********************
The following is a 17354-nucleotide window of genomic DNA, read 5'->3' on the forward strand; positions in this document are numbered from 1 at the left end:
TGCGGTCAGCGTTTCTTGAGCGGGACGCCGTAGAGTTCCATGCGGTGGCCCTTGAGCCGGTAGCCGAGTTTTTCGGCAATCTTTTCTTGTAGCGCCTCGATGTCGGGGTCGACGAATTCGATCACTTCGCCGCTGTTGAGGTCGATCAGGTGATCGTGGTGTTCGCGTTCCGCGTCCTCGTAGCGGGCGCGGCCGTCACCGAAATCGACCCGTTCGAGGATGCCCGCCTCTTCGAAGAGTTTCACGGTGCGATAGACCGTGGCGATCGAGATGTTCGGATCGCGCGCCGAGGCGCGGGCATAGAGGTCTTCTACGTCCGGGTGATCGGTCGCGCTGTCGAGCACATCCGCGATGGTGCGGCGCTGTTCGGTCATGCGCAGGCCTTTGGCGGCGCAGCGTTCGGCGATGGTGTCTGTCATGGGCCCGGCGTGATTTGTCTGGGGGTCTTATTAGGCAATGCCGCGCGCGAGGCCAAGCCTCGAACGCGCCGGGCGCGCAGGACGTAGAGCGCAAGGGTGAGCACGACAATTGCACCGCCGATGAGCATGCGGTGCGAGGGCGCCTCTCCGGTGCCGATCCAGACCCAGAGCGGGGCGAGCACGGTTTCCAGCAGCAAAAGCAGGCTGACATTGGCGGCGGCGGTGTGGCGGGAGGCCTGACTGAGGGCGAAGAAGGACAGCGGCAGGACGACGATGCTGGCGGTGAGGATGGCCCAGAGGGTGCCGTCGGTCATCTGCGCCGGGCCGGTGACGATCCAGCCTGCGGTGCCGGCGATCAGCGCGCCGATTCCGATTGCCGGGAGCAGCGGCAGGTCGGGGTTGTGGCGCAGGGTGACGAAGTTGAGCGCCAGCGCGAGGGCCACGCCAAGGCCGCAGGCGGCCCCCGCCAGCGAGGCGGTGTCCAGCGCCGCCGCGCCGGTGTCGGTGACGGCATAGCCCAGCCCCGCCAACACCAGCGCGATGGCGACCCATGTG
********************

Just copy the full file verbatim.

The following is a 17354-nucleotide window of genomic DNA, read 5'->3' on the forward strand; positions in this document are numbered from 1 at the left end:
TGCGGTCAGCGTTTCTTGAGCGGGACGCCGTAGAGTTCCATGCGGTGGCCCTTGAGCCGGTAGCCGAGTTTTTCGGCAATCTTTTCTTGTAGCGCCTCGATGTCGGGGTCGACGAATTCGATCACTTCGCCGCTGTTGAGGTCGATCAGGTGATCGTGGTGTTCGCGTTCCGCGTCCTCGTAGCGGGCGCGGCCGTCACCGAAATCGACCCGTTCGAGGATGCCCGCCTCTTCGAAGAGTTTCACGGTGCGATAGACCGTGGCGATCGAGATGTTCGGATCGCGCGCCGAGGCGCGGGCATAGAGGTCTTCTACGTCCGGGTGATCGGTCGCGCTGTCGAGCACATCCGCGATGGTGCGGCGCTGTTCGGTCATGCGCAGGCCTTTGGCGGCGCAGCGTTCGGCGATGGTGTCTGTCATGGGCCCGGCGTGATTTGTCTGGGGGTCTTATTAGGCAATGCCGCGCGCGAGGCCAAGCCTCGAACGCGCCGGGCGCGCAGGACGTAGAGCGCAAGGGTGAGCACGACAATTGCACCGCCGATGAGCATGCGGTGCGAGGGCGCCTCTCCGGTGCCGATCCAGACCCAGAGCGGGGCGAGCACGGTTTCCAGCAGCAAAAGCAGGCTGACATTGGCGGCGGCGGTGTGGCGGGAGGCCTGACTGAGGGCGAAGAAGGACAGCGGCAGGACGACGATGCTGGCGGTGAGGATGGCCCAGAGGGTGCCGTCGGTCATCTGCGCCGGGCCGGTGACGATCCAGCCTGCGGTGCCGGCGATCAGCGCGCCGATTCCGATTGCCGGGAGCAGCGGCAGGTCGGGGTTGTGGCGCAGGGTGACGAAGTTGAGCGCCAGCGCGAGGGCCACGCCAAGGCCGCAGGCGGCCCCCGCCAGCGAGGCGGTGTCCAGCGCCGCCGCGCCGGTGTCGGTGACGGCATAGCCCAGCCCCGCCAACACCAGCGCGATGGCGACCCATGTG